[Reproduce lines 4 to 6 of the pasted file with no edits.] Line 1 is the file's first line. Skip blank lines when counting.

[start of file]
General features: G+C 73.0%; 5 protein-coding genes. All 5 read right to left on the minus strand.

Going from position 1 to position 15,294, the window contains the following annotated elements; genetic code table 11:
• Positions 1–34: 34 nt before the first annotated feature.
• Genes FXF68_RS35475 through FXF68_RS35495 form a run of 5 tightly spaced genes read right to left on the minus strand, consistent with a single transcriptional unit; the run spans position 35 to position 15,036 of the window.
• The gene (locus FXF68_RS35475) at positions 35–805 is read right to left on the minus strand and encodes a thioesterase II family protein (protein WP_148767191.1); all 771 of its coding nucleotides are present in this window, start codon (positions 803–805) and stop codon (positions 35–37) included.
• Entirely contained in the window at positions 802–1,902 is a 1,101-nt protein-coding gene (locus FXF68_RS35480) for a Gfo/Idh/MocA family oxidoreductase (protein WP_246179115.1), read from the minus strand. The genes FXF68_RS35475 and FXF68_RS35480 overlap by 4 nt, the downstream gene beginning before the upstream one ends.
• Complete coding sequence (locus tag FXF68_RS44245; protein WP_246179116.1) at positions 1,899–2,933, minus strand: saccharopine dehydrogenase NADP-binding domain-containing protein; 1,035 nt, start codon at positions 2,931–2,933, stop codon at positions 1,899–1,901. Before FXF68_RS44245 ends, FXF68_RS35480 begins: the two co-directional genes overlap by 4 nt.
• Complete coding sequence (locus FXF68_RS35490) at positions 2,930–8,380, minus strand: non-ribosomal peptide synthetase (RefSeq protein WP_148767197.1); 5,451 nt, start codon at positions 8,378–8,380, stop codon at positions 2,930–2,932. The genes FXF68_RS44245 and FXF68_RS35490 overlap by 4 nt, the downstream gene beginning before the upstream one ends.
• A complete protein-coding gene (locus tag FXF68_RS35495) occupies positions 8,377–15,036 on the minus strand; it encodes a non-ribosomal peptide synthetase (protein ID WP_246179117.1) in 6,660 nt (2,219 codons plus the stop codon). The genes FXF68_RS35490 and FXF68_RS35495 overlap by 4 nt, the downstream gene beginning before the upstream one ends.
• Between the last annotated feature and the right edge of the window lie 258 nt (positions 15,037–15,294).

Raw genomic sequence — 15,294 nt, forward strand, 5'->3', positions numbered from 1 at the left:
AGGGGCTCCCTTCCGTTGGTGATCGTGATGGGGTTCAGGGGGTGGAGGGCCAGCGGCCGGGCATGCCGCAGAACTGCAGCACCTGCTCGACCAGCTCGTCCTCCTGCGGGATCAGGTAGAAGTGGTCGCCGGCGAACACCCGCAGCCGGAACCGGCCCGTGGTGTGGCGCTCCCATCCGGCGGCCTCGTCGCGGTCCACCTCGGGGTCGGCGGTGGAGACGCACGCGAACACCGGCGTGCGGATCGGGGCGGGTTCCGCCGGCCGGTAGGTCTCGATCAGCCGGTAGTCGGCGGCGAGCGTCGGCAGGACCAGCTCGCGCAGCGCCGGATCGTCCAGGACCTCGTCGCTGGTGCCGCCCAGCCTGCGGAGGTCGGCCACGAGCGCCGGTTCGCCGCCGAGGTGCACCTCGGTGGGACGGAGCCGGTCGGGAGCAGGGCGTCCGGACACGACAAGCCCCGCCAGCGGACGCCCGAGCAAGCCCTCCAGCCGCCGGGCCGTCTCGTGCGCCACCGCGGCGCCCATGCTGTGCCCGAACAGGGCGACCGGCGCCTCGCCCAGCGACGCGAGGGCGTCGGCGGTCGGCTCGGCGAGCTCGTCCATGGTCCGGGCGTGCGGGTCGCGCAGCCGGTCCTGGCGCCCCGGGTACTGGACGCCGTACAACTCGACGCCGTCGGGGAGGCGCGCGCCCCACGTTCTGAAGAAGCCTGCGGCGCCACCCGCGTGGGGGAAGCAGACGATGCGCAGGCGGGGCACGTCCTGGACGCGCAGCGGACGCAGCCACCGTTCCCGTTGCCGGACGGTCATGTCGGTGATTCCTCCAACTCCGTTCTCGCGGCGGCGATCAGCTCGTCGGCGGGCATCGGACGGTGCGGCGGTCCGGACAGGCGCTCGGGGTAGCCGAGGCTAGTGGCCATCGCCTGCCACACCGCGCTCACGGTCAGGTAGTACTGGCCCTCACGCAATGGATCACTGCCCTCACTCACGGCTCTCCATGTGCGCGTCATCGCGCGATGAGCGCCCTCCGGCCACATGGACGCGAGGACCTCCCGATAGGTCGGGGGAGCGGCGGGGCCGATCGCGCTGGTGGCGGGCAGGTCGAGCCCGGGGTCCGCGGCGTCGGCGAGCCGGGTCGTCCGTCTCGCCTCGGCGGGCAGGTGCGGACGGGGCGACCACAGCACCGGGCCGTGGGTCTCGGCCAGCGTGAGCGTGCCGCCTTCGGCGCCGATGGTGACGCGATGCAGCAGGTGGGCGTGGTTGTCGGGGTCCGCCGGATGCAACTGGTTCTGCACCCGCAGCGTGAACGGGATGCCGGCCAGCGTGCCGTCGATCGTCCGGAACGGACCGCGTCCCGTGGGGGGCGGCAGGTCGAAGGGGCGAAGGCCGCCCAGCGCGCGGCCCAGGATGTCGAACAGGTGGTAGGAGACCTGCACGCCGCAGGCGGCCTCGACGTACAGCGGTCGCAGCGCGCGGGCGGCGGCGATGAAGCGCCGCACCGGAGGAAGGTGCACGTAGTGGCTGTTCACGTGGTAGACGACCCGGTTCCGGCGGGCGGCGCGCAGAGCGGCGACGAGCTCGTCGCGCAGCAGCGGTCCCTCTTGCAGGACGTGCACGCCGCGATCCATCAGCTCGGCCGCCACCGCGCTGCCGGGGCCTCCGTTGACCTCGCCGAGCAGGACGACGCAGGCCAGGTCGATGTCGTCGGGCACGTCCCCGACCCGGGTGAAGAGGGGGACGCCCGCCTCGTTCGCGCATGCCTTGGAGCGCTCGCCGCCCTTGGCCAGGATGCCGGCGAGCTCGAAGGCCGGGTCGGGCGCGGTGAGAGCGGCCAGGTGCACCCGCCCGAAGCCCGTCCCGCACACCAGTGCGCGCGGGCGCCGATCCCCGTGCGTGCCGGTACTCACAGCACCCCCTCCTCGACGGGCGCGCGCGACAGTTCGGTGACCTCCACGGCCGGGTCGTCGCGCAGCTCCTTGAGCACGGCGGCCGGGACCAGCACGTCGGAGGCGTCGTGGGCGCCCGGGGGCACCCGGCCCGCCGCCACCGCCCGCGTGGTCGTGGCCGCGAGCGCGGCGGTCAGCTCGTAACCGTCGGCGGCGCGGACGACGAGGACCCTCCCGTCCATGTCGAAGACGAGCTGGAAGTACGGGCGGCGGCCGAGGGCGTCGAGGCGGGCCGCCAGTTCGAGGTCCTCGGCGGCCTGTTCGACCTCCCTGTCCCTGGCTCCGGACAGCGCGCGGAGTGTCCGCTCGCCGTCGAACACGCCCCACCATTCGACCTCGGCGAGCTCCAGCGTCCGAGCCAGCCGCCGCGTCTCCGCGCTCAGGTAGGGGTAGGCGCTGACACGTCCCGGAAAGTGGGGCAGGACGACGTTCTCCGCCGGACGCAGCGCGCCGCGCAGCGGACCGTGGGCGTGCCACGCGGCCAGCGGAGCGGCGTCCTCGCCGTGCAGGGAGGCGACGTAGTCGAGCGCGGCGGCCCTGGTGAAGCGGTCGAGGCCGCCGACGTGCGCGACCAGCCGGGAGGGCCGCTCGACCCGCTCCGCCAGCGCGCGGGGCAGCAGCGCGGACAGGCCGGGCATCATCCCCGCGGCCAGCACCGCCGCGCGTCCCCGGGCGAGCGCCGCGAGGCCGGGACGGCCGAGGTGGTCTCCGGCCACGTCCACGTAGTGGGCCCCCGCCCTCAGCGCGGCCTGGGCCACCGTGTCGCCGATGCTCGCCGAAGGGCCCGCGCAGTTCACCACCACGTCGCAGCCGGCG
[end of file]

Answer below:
• Genes FXF68_RS35475 through FXF68_RS35495 form a run of 5 tightly spaced genes read right to left on the minus strand, consistent with a single transcriptional unit; the run spans position 35 to position 15,036 of the window.
• The gene (locus FXF68_RS35475) at positions 35–805 is read right to left on the minus strand and encodes a thioesterase II family protein (protein WP_148767191.1); all 771 of its coding nucleotides are present in this window, start codon (positions 803–805) and stop codon (positions 35–37) included.
• Entirely contained in the window at positions 802–1,902 is a 1,101-nt protein-coding gene (locus FXF68_RS35480) for a Gfo/Idh/MocA family oxidoreductase (protein WP_246179115.1), read from the minus strand. The genes FXF68_RS35475 and FXF68_RS35480 overlap by 4 nt, the downstream gene beginning before the upstream one ends.